“The Dance of Change” in an English Department: A Service Learning Case Study


  • William Carney Cameron University
  • Kaitlyn Stockton University of North Texas


internship, service learning, course design


Thebenefits of service learning (SL) in college courses have been well-documented.Evangelopoulos, Sidorova, & Riolli (2003) have demonstrated, for example,that students in courses with an SL component report greater satisfaction withthose courses than they do in traditional courses with similar content. Thepresent article describes a multi-disciplinary SL project at a small publicuniversity in southwestern Oklahoma. The authors, a professor and a graduatestudent (who was a participant in the project as an undergraduate), describehow the service learning project and insights derived from Senge (1999) createdstudent interest in an English department and garnered institutional supportfor similar endeavors. The article also describes the challenges faced inkeeping SL projects relevant and useful for future students as well as thechallenges involved in making such projects more “transformational†forstudents in the humanities disciplines. As the humanities places a value oncritical inquiry, SL projects must be designed in such a way as to encouragesocial and institutional critique along with instruction in workplaceskills.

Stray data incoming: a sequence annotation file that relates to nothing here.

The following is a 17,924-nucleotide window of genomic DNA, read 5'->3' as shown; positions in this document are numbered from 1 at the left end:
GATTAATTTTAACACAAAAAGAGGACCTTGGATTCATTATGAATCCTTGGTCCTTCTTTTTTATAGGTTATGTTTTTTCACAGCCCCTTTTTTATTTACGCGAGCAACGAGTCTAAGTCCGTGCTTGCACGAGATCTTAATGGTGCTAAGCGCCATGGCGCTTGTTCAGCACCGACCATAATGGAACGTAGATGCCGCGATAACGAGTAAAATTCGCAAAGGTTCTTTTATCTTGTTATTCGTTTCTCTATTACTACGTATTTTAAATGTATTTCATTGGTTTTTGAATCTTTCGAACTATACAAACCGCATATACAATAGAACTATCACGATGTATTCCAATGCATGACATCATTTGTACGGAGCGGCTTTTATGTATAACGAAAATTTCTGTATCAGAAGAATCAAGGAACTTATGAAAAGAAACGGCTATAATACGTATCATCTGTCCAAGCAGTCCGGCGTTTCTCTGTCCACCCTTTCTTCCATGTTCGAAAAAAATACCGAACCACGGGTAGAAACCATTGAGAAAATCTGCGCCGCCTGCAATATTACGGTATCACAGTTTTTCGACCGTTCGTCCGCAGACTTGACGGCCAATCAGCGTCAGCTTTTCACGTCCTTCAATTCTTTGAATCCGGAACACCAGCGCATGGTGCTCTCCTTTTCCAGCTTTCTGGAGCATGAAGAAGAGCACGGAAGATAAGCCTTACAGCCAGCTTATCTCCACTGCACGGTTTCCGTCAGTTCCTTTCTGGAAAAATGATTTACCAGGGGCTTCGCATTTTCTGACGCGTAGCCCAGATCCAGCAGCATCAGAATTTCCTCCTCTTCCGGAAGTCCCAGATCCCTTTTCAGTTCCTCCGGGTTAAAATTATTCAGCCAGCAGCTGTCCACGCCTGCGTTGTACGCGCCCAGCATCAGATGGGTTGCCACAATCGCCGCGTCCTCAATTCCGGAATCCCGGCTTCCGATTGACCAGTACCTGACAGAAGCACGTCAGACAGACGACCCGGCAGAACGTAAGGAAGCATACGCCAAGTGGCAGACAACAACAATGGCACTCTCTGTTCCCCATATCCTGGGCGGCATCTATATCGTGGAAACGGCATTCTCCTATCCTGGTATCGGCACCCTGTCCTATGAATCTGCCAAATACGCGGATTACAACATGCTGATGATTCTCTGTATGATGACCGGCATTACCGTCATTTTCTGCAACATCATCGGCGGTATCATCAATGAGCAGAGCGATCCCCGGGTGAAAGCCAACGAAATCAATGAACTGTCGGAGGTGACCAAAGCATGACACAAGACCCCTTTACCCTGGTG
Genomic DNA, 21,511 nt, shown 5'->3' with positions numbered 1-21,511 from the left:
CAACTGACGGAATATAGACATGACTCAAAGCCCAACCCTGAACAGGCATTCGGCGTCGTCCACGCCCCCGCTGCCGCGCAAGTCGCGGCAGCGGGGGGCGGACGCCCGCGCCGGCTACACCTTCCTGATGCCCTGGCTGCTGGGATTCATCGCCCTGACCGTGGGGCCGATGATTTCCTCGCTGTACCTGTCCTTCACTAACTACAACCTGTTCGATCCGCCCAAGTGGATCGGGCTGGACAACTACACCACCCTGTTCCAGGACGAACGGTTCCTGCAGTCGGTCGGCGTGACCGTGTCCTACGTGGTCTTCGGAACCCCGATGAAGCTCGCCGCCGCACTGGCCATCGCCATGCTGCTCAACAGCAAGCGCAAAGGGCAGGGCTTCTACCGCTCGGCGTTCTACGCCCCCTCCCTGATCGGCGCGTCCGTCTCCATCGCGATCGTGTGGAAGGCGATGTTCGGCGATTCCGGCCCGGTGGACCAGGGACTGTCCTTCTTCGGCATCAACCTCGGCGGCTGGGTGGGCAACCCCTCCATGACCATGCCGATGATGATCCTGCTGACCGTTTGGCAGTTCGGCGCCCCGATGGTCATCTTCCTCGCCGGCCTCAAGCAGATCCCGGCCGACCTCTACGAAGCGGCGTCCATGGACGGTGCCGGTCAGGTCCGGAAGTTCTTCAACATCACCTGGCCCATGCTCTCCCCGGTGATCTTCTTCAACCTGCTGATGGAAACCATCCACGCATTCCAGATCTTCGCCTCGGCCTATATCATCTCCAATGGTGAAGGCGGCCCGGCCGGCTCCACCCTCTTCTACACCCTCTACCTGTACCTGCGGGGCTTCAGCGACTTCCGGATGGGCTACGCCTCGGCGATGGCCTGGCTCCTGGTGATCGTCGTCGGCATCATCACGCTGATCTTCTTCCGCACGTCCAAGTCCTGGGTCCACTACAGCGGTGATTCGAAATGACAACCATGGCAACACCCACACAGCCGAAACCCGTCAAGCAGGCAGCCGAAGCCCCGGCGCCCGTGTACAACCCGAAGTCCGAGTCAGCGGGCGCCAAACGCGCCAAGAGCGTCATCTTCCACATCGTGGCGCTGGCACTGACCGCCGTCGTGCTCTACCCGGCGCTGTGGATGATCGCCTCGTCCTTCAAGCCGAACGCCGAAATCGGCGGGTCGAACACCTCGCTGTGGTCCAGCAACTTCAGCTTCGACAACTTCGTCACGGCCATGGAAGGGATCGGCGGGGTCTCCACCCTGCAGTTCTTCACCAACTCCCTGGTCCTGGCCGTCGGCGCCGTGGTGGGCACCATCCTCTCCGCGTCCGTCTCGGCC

Author Biographies

William Carney, Cameron University

Associate ProfessorDirector of CompositionDepartment of English and Foreign Languages

Kaitlyn Stockton, University of North Texas

Graduate StudentUniversity of North Texas


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How to Cite

Carney, W., & Stockton, K. (2014). “The Dance of Change” in an English Department: A Service Learning Case Study. Asian Journal of Education and E-Learning, 2(5). Retrieved from https://ajouronline.com/index.php/AJEEL/article/view/1685